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Thermophysical and Mechanical Properties of Polymer Liquid Crystals and Their Blends

Description: Tensile properties, namely the elastic modulus, tensile strength, percent of elongation at yield and at the break were determined for the pure components and blends. The results are connected to the respective phase diagrams and demonstrate that blending makes property manipulation possible. Blends for which the mechanical properties are better than those of pure EPs can be obtained.
Date: May 1994
Creator: López, Betty Lucy
Partner: UNT Libraries

Mechanical Properties of Zircaloy-2

Description: Abstract: The mechanical and physical properties of Zircaloy-2 were determined as a function of five test variables: temperature, grain size, direction to rolling, hydrogen content, and the presence or absence of a notch.
Date: February 1, 1961
Creator: Mehan, R. L. & Wiesinger, F. W.
Partner: UNT Libraries Government Documents Department

Investigation of alloying effects in aluminum dispersion strengthened with Al$sub 2$O$sub 3$

Description: Two types of alloying elements were investigated to determine if the room-temperature strength could be improved and if, through lowering the oxide content, the high-temperature ductility could be improved. Mg was investigated for its solid solution strengthening in one type alloy. The other type alloy involved further dispersion strengthening through adding Fe, Mo, Zr, Cr, V, and Ti which form highly stable intermetallic compounds with Al. Fabrication techniques were developed which produced uniform and reproducible rods for testing. Prealloyed powders were produced by atomizing the molten alloys and collecting the powders in water. This procedure produced uniform powders with a very fine distribution of the intermetallic compounds. Fabrication into rods then included ball-milling, vacuum hot pressing, vacuum heat treating, and hot extrusion. Mg additions improved strengths up to 200$sup 0$C with little effect above that temperature. Room-temperature tensile strengths up to 77,000 psi were obtained which are comparable to the strengths obtained in conventional aluminum alloys. The additional dispersion strengthening of the intermetallic compounds is additive to that of the oxide from room temperature to 450$sup 0$C. No significant improvements in ductility are obtained by reducing the oxide content since even at very low ball-milling times (i.e., low oxide contents) the uniform elongation at 450$sup 0$C is typically 0.5 percent. Good combinations of strength and ductility at 450$sup 0$C were obtained in some of the alloys containing intermetallic compounds with no ball-milling. Typical properties at this temperature were tensile strengths of 7,000 psi, uniform elongation of 3 percent, and total elongation of 35 percent. (21 tables, 33 fig, 43 references) (auth)
Date: October 1, 1975
Creator: Copeland, G.L.
Partner: UNT Libraries Government Documents Department

Knowledge Discovery of Nanotube Mechanical Properties With an Informatics-Molecular Dynamics Approach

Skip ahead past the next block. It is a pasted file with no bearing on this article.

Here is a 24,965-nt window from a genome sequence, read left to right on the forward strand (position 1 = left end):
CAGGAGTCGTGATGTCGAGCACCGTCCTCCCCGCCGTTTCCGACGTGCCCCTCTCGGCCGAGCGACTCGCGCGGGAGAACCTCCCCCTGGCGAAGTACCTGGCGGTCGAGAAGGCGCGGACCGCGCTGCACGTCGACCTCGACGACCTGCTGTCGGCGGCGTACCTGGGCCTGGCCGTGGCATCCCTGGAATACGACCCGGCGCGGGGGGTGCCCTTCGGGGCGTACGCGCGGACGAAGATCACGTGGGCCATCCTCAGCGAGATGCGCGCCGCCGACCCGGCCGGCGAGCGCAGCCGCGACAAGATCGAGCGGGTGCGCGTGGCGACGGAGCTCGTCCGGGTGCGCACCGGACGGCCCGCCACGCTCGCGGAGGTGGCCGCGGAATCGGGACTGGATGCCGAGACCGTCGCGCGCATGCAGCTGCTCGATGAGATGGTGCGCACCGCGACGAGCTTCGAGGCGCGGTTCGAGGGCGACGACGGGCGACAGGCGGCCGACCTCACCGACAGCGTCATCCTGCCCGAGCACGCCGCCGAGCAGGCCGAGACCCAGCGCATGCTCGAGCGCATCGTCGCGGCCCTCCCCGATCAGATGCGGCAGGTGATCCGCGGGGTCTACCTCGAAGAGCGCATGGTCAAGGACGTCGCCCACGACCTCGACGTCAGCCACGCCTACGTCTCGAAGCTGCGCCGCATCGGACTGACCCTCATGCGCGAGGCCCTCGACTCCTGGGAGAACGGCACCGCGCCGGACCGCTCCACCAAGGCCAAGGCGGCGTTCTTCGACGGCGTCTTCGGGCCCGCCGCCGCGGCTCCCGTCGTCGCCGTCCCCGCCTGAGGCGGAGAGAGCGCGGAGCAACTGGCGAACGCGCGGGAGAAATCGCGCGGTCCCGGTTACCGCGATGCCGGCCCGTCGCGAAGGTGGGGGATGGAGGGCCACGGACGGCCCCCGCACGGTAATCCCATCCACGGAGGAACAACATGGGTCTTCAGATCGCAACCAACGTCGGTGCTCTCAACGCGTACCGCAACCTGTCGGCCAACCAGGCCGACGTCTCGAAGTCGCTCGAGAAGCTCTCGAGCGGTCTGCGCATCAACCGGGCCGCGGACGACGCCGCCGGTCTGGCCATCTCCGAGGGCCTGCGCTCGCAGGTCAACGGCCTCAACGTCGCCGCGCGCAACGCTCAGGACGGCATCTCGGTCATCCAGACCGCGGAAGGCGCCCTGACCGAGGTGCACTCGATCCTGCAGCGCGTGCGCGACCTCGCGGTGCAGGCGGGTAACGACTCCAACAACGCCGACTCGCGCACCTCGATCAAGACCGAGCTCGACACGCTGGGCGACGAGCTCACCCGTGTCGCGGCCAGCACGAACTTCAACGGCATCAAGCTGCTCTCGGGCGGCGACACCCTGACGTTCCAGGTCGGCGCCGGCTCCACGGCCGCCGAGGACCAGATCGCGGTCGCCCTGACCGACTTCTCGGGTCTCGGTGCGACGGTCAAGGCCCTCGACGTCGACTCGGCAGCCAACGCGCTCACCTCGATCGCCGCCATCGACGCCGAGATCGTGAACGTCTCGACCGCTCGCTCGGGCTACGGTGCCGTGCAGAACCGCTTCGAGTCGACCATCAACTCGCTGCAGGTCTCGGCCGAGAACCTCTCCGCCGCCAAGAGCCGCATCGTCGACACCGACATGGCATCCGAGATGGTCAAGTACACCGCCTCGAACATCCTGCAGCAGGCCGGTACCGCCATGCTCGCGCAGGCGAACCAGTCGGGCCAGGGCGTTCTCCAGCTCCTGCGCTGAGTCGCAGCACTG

Description: Carbon nanotubes (CNT) have unparalleled mechanical properties, spanning several orders of magnitude over both length and time scales. Computational and experimental results vary greatly, partly due to the multitude of variables. Coupling physics-based molecular dynamics (MD) with informatics methodologies is proposed to navigate the large problem space. The adaptive intermolecular reactive empirical bond order (AIREBO) is used to model short range, long range and torsional interactions. A powerful approach that has not been used to study CNT mechanical properties is the derivation of descriptors and quantitative structure property relationships (QSPRs). For the study of defected single-walled CNTs (SWCNT), two descriptors were identified as critical: the density of non-sp2 hybridized carbons and the density of methyl groups functionalizing the surface. It is believed that both of these descriptors can be experimentally measured, paving the way for closed-loop computational-experimental development. Informatics can facilitate discovery of hidden knowledge. Further evaluation of the critical descriptors selected for Poisson’s ratio lead to the discovery that Poisson’s ratio has strain-varying nonlinear elastic behavior. CNT effectiveness in composites is based both on intrinsic mechanical properties and interfacial load transfer. In double-walled CNTs, inter-wall bonds are surface defects that decrease the intrinsic properties but also improve load transfer. QSPRs can be used to model these inverse effects and pinpoint the optimal amount of inter-wall bonds.
Date: May 2012
Creator: Borders, Tammie L.
Partner: UNT Libraries

Development and Characterization of a New Epoxy Foam Encapsulant as an Ablefoam Replacement

Description: A new epoxy foam encapsulant, EF-ARIO/20, has been developed at Sandia National Laboratories (SNL) as a replacement for Ablefoam", an epoxy foam encapsulant used in the W76 Arming, Fusing, and Firing (Al%@) system. Since it contained toxic ingredients including a known carcinogen, Ablefoarn" is no longer commercially available. It has been demonstrated by scanning electron microscopy (SEM) that the microstructure of the new epoxy foam is similar to that of Ablefoam@. Mechanical properties of tensile and compressive strength, and tensile and compressive modulus, and thermal properties of glass transition temperature (.TJ, and coefficient of thermal expansion (CTE) have been measured for the new foam. Electrical properties of dielectric constant, dissipation factors, volume resistivity, and dielectric strength were also measured. These property measurements are comparable to those of Ablefoam@. Development and characterization of the new foam will be discusse~ and a comparison of mechanical, thermal, and electrical properties for the new epoxy foam and Ablefoam@ will be reported.
Date: December 1, 1998
Creator: Rand, P.B. & Russick, E.M.
Partner: UNT Libraries Government Documents Department

Biomimetic bonelike composites and novel bioactive glasscoatings